A new study shows ride-hailing services such as Uber and Lyft are actually adding to traffic congestion in major cities.
Ride-hailing customers in the Boston area admitted they'd rather call an Uber or Lyft than ride a bus or even walk to their destination.
“Forty-two percent said they would have taken transit and 12 percent said they would have walked or biked,” says Alison Felix with Boston's Metropolitan Area Planning Council. “Fewer than four percent said they were using ride-hailing to connect to a transit station.”
Eight out of ten people admitted they're not 'sharing' rides at all -- choosing to go it alone instead.
“We've estimated that 15 percent of all ride-hailing trips are adding cars to the region's roadways during the morning and evening rush hours,” says Felix.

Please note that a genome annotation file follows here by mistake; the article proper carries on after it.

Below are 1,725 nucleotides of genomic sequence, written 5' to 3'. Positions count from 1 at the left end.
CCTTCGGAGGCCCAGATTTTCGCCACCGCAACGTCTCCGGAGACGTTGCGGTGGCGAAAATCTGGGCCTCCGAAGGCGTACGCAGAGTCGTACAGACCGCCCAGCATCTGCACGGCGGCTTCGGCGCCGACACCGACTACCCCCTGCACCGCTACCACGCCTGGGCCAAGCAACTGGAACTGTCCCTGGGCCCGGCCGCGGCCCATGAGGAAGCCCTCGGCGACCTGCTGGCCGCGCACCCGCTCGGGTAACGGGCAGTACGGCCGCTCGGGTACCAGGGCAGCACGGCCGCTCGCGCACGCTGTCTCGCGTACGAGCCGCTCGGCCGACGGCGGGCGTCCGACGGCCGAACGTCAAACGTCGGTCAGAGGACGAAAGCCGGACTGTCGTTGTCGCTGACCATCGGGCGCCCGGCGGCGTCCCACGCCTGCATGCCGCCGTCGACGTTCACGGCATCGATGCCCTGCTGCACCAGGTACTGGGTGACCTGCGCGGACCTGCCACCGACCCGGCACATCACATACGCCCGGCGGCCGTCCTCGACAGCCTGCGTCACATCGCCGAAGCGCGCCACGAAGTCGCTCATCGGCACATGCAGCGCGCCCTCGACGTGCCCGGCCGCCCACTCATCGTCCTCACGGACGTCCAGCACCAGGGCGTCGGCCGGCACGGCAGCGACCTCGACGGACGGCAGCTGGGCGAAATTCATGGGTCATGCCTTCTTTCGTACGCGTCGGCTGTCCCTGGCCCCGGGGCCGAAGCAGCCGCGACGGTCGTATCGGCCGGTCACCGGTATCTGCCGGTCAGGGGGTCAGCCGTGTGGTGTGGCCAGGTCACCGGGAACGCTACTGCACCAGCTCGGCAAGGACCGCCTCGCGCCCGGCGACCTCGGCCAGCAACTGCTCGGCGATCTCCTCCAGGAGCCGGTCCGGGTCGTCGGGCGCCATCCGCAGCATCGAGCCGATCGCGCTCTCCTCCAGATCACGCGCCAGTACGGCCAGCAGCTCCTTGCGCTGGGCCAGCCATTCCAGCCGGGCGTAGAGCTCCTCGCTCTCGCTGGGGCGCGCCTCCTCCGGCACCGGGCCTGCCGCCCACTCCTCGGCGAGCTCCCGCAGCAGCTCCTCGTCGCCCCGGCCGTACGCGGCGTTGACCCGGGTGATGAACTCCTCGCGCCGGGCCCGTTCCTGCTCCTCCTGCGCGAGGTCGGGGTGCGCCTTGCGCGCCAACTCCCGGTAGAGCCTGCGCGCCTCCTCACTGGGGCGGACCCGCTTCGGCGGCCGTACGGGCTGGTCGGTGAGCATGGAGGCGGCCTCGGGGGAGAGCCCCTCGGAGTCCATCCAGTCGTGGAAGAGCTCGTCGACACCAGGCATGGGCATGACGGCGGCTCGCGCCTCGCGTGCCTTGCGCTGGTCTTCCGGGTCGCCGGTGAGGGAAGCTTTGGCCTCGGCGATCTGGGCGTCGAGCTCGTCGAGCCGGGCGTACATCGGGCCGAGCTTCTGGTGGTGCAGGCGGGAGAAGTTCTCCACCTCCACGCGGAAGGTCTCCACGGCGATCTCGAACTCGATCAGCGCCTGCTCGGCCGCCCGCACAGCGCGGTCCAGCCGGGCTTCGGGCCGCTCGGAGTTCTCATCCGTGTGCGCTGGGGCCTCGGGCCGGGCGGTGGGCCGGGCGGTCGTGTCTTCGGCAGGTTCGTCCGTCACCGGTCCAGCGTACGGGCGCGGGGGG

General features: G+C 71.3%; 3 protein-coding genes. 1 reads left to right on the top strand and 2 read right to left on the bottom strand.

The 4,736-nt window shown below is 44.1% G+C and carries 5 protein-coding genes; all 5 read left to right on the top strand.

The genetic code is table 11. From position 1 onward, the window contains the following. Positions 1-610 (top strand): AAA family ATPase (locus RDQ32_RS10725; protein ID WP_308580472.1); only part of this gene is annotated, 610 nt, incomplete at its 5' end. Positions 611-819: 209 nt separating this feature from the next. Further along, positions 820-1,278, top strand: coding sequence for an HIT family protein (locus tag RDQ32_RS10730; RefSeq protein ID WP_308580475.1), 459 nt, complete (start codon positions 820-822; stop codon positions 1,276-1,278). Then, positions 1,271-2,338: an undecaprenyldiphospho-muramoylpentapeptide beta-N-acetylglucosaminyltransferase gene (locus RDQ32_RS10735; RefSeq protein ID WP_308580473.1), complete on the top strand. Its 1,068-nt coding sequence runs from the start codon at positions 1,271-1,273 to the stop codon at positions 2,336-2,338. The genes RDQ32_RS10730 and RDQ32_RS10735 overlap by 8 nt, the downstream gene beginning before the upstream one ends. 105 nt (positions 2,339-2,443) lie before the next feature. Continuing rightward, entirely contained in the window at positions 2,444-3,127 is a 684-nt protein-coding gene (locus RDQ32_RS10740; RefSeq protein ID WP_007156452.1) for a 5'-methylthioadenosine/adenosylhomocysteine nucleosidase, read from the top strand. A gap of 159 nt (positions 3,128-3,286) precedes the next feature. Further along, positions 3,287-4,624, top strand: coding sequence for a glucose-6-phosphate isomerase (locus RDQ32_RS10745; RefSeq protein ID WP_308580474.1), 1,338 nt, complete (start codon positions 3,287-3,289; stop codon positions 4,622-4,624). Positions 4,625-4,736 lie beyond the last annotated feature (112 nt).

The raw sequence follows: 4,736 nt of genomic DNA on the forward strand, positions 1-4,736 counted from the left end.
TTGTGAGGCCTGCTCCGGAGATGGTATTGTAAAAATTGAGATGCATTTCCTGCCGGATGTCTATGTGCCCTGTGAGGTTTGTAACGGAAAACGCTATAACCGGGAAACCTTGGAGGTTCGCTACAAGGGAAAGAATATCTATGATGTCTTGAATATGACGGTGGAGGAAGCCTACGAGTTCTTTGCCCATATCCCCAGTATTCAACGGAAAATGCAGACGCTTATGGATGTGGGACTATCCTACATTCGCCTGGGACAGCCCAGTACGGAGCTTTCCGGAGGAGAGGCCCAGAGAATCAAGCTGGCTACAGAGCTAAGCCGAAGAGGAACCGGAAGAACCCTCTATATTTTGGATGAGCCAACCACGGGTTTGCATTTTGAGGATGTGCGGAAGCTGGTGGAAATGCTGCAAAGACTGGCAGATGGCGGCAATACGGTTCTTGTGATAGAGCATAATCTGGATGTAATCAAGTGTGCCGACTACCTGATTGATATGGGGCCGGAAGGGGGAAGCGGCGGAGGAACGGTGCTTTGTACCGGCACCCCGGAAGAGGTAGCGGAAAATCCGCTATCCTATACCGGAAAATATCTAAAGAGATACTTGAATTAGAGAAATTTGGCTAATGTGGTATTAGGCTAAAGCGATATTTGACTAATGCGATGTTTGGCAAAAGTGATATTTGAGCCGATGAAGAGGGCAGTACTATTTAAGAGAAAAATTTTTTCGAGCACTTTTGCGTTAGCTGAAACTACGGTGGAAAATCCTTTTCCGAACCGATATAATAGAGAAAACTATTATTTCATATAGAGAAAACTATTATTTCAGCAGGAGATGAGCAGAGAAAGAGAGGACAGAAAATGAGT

Meanwhile, a study released in December found large increases in the number of taxis and ride-sharing vehicles are contributing to slow traffic in New York City's central business district.
It recommended policies to prevent further increases in "the number of vacant vehicles occupied only by drivers waiting for their next trip request."
A San Francisco study last year found that on a typical weekday, ride-hailing drivers make more than 170,000 vehicle trips, about 12 times the number of taxi trips.
Neither Houston METRO nor the Texas A&M Transportation Institute have conducted their own studies and would comment on the findings.